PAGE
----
While many people think the play’s title comes from a two-headed calf mentioned early on, Jensen says “two-headed” is a metaphor for the way a gay or lesbian person navigates the heterocentric world.
“That’s the way you feel; you have one head that goes out into the world and another head that lives someplace else,” she explained. “And if you’re a gay person, particularly a gay person in the closet, it’s exactly split. You have two heads.”
It’s a metaphor with which Jensen can easily identify.
“In my early life I thought there were only two gay women in the world: me and somebody who lived in Seattle,” she explains. “So [when writing Two-Headed] I thought, well, if that were the way you imagined the world to be, and you had no other recourse, you would live in your head and that would be the romance in your life. It would be imaginary.”
Jensen’s interest in LDS history and culture and its intersection with gays and lesbians is closely tied to her own history. Born and raised in Beaver, Utah, she can trace her ancestry all the way back to the railroad’s arrival in Utah during the 1860s. In fact, her mother’s family was originally excommunicated from the church for not agreeing to practice polygamy. Ironically — and perhaps fitting with her description of herself as “more like Lavinia than Hettie” — Jensen somewhat re-enacted her forebears’ struggle when she demanded that the church excommunicate her a few decades ago—a request with which the church, eager in the 1970s and 80s to purge its rolls of inactive members—readily complied.
“I asked them to do it, they were bugging me,” she explains.
But while Jensen’s roots are in Utah, she has lived all over the country, working for producer Norman Lear in Hollywood for five years, teaching college classes in Sacramento and Indiana and earning a Ph.D in playwriting in Detroit, after which she taught playwriting at the University of Las Vegas for several years.
“I jumped all over,” she says.
And during all that jumping, she was also slowly jumping out of the closet. In the early part of her teaching career (which was Jensen’s day job until her recent retirement), Jensen taught at a Catholic college which she describes as “a threatening place to be for a gay person.” However, by the time she reached UNLV’s theatre department, she says he was “pretty much out.”
“I just didn’t talk about it a whole lot,” she remembers. “I wrote what I wrote [frequently plays featuring lesbian leads] and nobody really worried about it, it seemed. I mean, I’m living with my partner now, so there’s no pretense at all. But it was gradual, as these stories go.”
Eventually, Jensen left UNLV and returned to Utah because she had received “two big grants” through Salt Lake Acting Company to write plays, one of which was The Dust Eaters, a drama about the intertwined lives of two families, one white Latter-day Saint and one Goshute, living in Western Utah. While she initially thought the move would be temporary, Jensen has remained in Utah since and considers herself to be more or less settled here.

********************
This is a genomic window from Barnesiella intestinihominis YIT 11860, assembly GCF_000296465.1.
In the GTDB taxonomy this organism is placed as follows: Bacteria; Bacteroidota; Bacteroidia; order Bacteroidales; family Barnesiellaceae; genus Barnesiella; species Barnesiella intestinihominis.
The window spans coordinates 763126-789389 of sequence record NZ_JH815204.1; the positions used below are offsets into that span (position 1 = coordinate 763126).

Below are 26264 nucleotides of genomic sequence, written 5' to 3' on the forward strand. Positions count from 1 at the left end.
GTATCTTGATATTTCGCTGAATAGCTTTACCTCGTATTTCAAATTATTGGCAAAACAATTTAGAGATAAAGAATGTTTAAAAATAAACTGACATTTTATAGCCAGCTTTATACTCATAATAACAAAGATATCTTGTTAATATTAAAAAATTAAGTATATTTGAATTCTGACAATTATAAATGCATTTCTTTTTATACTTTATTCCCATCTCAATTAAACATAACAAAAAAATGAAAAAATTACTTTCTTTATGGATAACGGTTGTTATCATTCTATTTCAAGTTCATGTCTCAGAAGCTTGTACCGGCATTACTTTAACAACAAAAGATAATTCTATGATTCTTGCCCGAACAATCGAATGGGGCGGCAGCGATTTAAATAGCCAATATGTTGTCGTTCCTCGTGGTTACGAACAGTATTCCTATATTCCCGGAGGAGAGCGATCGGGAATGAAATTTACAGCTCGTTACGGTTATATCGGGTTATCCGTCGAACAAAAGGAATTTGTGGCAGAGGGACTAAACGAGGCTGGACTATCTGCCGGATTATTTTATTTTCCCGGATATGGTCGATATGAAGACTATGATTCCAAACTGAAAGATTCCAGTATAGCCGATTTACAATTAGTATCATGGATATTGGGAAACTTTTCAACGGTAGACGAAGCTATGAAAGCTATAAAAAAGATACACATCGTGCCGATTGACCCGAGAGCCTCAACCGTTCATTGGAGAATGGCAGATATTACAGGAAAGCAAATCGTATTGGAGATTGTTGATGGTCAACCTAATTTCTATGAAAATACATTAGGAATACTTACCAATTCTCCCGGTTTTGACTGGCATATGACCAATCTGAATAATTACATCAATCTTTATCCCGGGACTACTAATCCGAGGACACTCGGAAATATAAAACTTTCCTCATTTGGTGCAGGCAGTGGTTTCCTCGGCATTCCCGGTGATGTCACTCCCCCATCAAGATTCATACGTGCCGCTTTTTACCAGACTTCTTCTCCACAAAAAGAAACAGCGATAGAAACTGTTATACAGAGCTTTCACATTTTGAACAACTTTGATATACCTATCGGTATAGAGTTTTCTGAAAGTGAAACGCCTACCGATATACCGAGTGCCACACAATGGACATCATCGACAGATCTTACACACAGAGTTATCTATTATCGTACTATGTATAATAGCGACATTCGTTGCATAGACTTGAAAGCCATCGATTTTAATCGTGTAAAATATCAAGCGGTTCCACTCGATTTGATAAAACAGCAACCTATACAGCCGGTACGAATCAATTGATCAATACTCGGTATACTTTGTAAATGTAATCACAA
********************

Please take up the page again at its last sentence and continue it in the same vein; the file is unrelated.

She also considers herself to be, more or less, exclusively a playwright. To date, she has written fifteen full length plays, of which six are published, and 10 ten-minute plays. Currently, she is working on a commission for Penn State University’s graduate acting class — seven actors and 14 characters instead of the two to four characters Jensen is used to writing.
“It’s kind of fun to play with a bigger palate than is normally the case,” says Jensen, noting that professional theatres are typically reticent to touch plays with more than four actors because of the cost of salaries. “But college productions want a lot of actors in the play so they can give a lot of kids experience.”
There is also She Was My Brother, her latest full-length play based on the life of We’wha, a two-spirited Zuni and two white Victorian ethnologists — a man and a woman — who meet and fall in love with her while studying her tribe. The play, says Jensen, is a meditation not only on the complexities of desire and gender and the way white people “make up” stories and personalities about non-white people, but a meditation on the problems of being emotionally dishonest. Jensen says she is convinced that the historical ethnographers’ Victorian sexual baggage and their uneasiness with their feelings about We’wah prevented them from writing honestly and respectfully about two-spirited people.
“I’m convinced [the historical ethnographers] decided not to write about it because they couldn’t because of their own Victorian stuff,” she explains. “And had they been able to, maybe it would have changed things for us. When you self-censor like that, it’s frightening what it can do or what it perpetuates.”
Whether writing about Southwestern Native American tribes, Mormons or harried lesbian daughters dealing with ailing parents, Jensen’s work always has one thing in common: it is never anything but a play.
“I like to say that I set out every time to write something else [besides a play], and then in about two pages they’ve said something and somebody said something back and I’m off on the dialogue and that’s the end of it!” she laughs.
“I was interested in theatre very early on,” she continues. “I always think that experiences in theatre, when they’re good, are better than anything else, any other art form. It’s problematic a lot of times, but when it works, there’s just nothing like it. If you write a novel, it’s so distant.”
In fact, she says the same of writing itself.
“My life is writing. I have a partner and we go up the canyon and over to Antelope Island and we travel some, but I’m always thinking about when I can get some more time to work,” she says.
She Was My Brother recently premiered at Borderlands Theatre in Tucson, Arizona.
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